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  • Expeditions & Adventures

    Posted by Will

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    tasmanua, bushwalking

    Western Arthur, Tasmania

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    Expeditions & Adventures

    “After a substantial hiatus from the trails of Tassie I was starting to dream of the divine hiking down there. Plus, nothing softens the memory of those lung busting climbs and infamous Button Grass swamps like sitting on the mainland watching your trusty Mont Backcountry pack (now 18 years old) gather dust in the shed. In order to scratch the itch, a trio of us planned to have a crack at the glorious Western Arthur traverse in South West Tasmania.

    Gail ascending

     

    "...swollen creeks, visibility down to about 10m and epic wind whipping up whitecaps out on the lake"

     

    Moondance 1 Tent

    Armed with a Moondance 1 Tent, Helium 600 Sleeping Bag, Backcountry Pack, an Austral Jacket and a strong disregard for personal hygiene for the next week or so, I set off with my walking buddies from Lake Pedder into 2 days of sunshine and 360 degree views. It was pure bliss looking down on some of the country’s wildest places, with the only thing to be heard being my whimpering as I lugged myself up Moraine A onto the range. The following day, we scored occasional misty glimpses of Mt Hayes overhead, the plains far below and brooding views descending into the famous Lake Oberon. After that was a different story, with swollen creeks, visibility down to about 10m and epic wind whipping up whitecaps out on the lake. Despite being stuck in the tent for nearly 2 days waiting for the weather to clear, I was stoked to find that the new Moondance 1 was both roomy and stable. Extra points for the ridge pole pushing drip lines out to give a lovely wide vestibule which can be comfortably cooked in during foul conditions.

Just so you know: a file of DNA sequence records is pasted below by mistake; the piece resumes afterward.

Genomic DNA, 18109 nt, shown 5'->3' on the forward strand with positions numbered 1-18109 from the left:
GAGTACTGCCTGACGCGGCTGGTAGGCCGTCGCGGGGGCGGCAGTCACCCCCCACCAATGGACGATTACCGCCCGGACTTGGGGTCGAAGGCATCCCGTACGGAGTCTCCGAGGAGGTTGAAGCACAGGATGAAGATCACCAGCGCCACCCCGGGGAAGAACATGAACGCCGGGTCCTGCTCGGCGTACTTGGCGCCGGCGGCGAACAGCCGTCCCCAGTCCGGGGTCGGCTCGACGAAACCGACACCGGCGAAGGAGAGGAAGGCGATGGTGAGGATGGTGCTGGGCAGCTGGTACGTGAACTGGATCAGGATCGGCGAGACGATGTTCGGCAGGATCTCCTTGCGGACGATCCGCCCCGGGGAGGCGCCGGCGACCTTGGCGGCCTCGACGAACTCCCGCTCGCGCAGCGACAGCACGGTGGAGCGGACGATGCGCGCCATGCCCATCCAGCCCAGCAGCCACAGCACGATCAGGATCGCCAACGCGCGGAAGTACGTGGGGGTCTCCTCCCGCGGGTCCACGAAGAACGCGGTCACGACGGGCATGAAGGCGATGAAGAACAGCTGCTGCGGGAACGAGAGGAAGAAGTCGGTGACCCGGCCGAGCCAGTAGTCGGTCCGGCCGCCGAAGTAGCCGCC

Gail in mudbath

    With the weather continuing to deteriorate and worse forecast, it was time to bail out the way we came instead of risking it on the extremely exposed central section of the range. We scored some quality horizontal rain, a free whole body mud bath and some profoundly undignified faceplants on our way out – definitely a classy exit. Although we didn’t get the bluebird traverse we were planning for, the weather is the boss in the South West and my hiking itch was satisfied. For a few weeks anyway…”

    Mont staff member Gail

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  • Expeditions & Adventures

    Posted by Will

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    moondance 2 tent, tarkine, camping, tasmania, geoff murray

    Geoff Murray: Rupert Point in Tasmania